Even though the annual cost of cybercrime to global business is a whopping £200bn, some members of staff still aren’t taking online security issues seriously enough. In fact, 93 percent of UK and US ‘knowledge workers’ engaged in at least one form of risky data security last year according to a survey by Intermedia.
Therefore, there is a good chance that your business could be a victim of hacking or cyber crime in the near future. So, to prevent this worst-case scenario from happening here’s how to boost and bolster your organisation’s online security.
Upgrade your web servers
With a solution such as 100TB Bare Metal Servers, your website won’t fall foul of Remote Code Execution or Distributed Denial of Service (DDoS) attacks. This is because the latest server technology features security measures such as unlimited SSL certificates, two-factor authentication, and enterprise grade hardware firewalls.
There are also numerous other advantages to enjoy if you upgrade your web servers, including faster performance, greater capacity, and more automation.
Update your IT infrastructure
Seeing as hackers will identify and target computer systems that don’t have the latest safeguards installed, you must update your IT infrastructure as often as you can. This means signing up to automatic updates from operating system and anti-virus software vendors as they constantly release patches that address weaknesses and vulnerabilities.
As well as automatic updates, you should also have software programs in place that block spam and detect spyware trying to worm its way into your system.
Encrypt your customer’s data
If you want to provide protection for your customers who hand over credit card information when making purchases online, you need to use some sort of encryption software. But on account of the fact this can cost small businesses quite a lot of money to implement, consider using payment-processing companies like PayPal.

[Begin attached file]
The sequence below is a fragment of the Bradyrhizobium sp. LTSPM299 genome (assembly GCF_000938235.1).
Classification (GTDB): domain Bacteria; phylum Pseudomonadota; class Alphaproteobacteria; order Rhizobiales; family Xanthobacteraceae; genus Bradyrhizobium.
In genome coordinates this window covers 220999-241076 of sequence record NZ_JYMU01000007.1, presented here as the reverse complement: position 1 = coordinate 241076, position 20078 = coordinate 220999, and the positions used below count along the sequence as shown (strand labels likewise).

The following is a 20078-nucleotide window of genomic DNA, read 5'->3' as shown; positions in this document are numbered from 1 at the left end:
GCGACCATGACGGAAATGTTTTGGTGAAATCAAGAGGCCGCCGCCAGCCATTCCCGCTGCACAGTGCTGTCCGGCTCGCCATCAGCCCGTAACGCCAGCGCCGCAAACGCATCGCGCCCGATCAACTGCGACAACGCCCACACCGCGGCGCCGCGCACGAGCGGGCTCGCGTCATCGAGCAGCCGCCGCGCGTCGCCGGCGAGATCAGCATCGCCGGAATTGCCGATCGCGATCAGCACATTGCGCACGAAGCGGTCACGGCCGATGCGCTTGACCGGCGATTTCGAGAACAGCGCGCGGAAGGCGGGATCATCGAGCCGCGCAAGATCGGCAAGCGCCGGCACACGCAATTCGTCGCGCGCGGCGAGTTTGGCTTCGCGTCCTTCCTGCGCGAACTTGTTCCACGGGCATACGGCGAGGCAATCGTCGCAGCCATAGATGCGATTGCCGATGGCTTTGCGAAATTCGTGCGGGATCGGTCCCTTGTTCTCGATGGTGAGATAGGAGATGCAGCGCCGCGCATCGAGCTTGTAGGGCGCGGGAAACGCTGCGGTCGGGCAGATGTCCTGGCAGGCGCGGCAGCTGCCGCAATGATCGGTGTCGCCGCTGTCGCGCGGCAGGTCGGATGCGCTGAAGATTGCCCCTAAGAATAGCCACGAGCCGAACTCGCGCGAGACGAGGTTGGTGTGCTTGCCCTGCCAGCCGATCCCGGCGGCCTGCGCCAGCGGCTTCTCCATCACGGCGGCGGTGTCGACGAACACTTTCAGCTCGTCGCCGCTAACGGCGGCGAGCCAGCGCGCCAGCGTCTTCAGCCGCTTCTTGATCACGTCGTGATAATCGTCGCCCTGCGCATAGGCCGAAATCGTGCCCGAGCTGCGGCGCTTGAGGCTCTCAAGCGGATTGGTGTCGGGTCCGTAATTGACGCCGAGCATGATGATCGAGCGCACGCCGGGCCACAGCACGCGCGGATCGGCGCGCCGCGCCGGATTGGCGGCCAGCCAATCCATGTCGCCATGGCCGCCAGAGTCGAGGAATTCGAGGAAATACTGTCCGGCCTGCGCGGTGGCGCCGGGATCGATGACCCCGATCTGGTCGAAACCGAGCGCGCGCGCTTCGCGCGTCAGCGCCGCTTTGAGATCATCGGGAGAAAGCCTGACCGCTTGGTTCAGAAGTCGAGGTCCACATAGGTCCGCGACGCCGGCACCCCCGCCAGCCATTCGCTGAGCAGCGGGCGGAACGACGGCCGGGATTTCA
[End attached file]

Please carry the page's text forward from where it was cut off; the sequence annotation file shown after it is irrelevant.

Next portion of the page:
You should also think about encrypting your organisation’s internal information too, as hackers and cyber criminals may target personnel files, financial accounts, and other valuable data.
Increase your access requirements
With more and more workforces telecommuting to complete their daily responsibilities, you should look closely at how employees gain access to your IT infrastructure. For example, it makes sense to require more than just a username and password.
This is particularly important when it comes to personal and private devices such as smartphones and tablets, as they are more vulnerable to hacker attack than ones connected to your network. So, introduce mobile software that encrypts email traffic and monitors phones for suspicious activity.
Educate your employees
In light of the findings that certain employees take unnecessary security risks, one of the best ways to avoid hacking and cybercrime is to educate your workforce about the dangers that exist.
First of all, create a formal company Internet policy that details what members of staff can and cannot do online, including things like ignoring suspicious email attachments and limiting private device access to the company’s Wi-Fi. However, you may need to schedule periodic meetings to discuss new and emerging online threats too.